Lucinda Dogan ‘Belle of the Battlefield’




   Lucinda Dogan, pictured here in 1902
‘Belle of the Battlefield’
Lucinda Dogan and six of her children lived in a two-room home in Manassas, where, on July 21, 1861, the First Battle of Manassas raged just down the road. Lucinda loaded a wagon with casks of water and food and had it driven to the battlefield with orders that the provisions be distributed to soldiers in need, regardless of the uniform they wore. Her kindness earned her the nickname “Belle of the Battlefield.” After the Second Battle of Manassas in August of 1862, Lucinda went out with her children to take care of the wounded and dying men. She later remembered: “When the children and I got home parties of men were collecting the wounded and putting them in rows here in the yard and wherever there was shade. Doctors were cutting off legs and arms and the moaning was awful. There were hundreds of [wounded men] all around the farms. The children and I took buckets of water out into the fields and we worked that day and into the night, doing what we could for the poor fellows. Most of the [men] on our farm were Yankees but that didn’t make any difference to us after they got hurt. All of our bed sheeting and table linen went for bandages.” After the war, Lucinda was recognized by veterans of both armies as a ministering angel on the battlefield. She was an integral part of reunions held each year at Manassas, and invited to the dedication of three New York monuments on the field in October 1906.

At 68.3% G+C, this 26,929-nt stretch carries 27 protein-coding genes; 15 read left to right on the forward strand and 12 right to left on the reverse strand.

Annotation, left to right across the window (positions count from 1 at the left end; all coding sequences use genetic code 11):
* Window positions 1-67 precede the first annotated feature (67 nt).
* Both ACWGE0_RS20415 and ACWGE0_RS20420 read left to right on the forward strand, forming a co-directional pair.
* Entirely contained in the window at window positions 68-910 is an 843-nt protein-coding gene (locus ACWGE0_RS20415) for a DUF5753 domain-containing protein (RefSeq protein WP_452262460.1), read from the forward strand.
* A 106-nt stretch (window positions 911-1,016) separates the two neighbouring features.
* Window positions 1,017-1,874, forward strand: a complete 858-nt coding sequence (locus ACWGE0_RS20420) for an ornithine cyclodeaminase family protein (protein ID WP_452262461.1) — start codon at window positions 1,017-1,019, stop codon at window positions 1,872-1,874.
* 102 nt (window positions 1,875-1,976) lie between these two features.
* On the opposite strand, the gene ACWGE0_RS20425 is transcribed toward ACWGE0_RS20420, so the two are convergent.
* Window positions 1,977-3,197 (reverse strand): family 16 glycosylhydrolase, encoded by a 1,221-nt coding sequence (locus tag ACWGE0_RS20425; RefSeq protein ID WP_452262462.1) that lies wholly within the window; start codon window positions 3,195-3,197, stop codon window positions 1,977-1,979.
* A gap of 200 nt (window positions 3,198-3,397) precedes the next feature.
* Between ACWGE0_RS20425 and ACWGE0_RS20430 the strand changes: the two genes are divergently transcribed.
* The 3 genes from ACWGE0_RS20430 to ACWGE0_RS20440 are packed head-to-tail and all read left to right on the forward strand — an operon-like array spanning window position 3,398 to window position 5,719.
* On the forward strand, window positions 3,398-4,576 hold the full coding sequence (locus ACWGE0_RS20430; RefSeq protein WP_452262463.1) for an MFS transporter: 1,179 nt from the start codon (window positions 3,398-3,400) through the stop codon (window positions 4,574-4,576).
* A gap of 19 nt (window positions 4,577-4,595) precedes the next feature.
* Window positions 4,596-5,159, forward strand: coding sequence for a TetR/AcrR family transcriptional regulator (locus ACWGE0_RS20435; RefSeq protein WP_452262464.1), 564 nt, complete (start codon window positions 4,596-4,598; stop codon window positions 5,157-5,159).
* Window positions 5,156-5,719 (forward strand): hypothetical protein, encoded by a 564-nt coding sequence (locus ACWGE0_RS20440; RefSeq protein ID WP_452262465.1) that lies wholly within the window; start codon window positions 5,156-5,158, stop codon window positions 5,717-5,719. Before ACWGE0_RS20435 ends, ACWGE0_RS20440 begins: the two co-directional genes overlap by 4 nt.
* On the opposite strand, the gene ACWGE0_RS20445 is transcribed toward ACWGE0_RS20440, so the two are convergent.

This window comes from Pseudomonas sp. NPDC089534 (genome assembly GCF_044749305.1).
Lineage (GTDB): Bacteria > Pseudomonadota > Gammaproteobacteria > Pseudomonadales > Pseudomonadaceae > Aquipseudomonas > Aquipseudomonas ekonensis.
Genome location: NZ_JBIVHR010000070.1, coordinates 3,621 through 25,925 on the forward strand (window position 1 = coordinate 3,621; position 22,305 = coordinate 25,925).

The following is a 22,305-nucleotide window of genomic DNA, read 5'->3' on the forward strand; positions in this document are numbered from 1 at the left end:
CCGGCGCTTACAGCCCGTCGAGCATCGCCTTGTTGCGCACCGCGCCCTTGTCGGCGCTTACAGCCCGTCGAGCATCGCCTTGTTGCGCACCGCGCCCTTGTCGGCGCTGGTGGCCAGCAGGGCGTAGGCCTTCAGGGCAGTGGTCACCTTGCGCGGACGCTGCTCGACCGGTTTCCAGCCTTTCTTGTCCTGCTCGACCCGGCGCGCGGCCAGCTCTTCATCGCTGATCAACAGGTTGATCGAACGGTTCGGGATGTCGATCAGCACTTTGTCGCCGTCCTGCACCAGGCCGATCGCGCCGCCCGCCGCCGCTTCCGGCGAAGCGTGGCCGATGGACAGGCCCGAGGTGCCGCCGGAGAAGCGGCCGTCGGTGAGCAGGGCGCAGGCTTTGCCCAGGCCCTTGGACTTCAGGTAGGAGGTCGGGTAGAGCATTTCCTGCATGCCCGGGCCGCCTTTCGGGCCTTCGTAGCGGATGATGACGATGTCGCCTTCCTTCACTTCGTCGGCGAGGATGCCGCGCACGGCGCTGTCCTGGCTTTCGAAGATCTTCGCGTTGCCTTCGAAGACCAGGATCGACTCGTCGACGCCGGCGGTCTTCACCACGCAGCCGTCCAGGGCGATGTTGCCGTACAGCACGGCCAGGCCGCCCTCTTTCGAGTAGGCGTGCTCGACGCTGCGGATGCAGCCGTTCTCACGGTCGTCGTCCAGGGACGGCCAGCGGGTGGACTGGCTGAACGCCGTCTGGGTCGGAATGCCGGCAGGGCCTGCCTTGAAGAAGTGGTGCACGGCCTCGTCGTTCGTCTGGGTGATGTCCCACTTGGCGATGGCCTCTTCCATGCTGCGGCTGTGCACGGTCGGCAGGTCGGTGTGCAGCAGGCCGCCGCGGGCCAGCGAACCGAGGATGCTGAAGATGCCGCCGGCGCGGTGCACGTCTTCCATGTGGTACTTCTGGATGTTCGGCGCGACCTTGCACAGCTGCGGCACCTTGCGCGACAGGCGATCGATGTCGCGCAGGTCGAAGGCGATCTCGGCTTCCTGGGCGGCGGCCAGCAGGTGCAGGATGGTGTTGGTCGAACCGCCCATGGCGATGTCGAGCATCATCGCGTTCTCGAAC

The Lucinda Dogan House is one of only three Civil War era houses that still stand within Manassas National Battlefield Park. It stands today at the intersection of Featherbed Lane and Lee Highway.

Photo: Melissa A. Winn

Lucinda Dogan was present at the 1906 dedication of the monument to the 14th Brooklyn on the Manassas Battlefield near her home. Survivors of the 14th Brooklyn who also attended the event later wrote:

“Old Mrs. Lucinda Dogan, who was in the house during the battles of both first and second Bull Run, now 89 years of age, white haired and wrinkled, was cheerful and communicative, her mental faculties apparently all unimpaired. Displaying a wonderful memory of incidents of those terrible times, this … lovely old lady chatted familiarly with General McLeer, with Commissioner Rankin and the writer of this narrative, who had been pleasantly presented to her by Mrs. DeMaine, one of the Daughters [UDC] comparing recollections with them.”

Photo: Melissa A. Winn

Credit: Civil War Times Magazine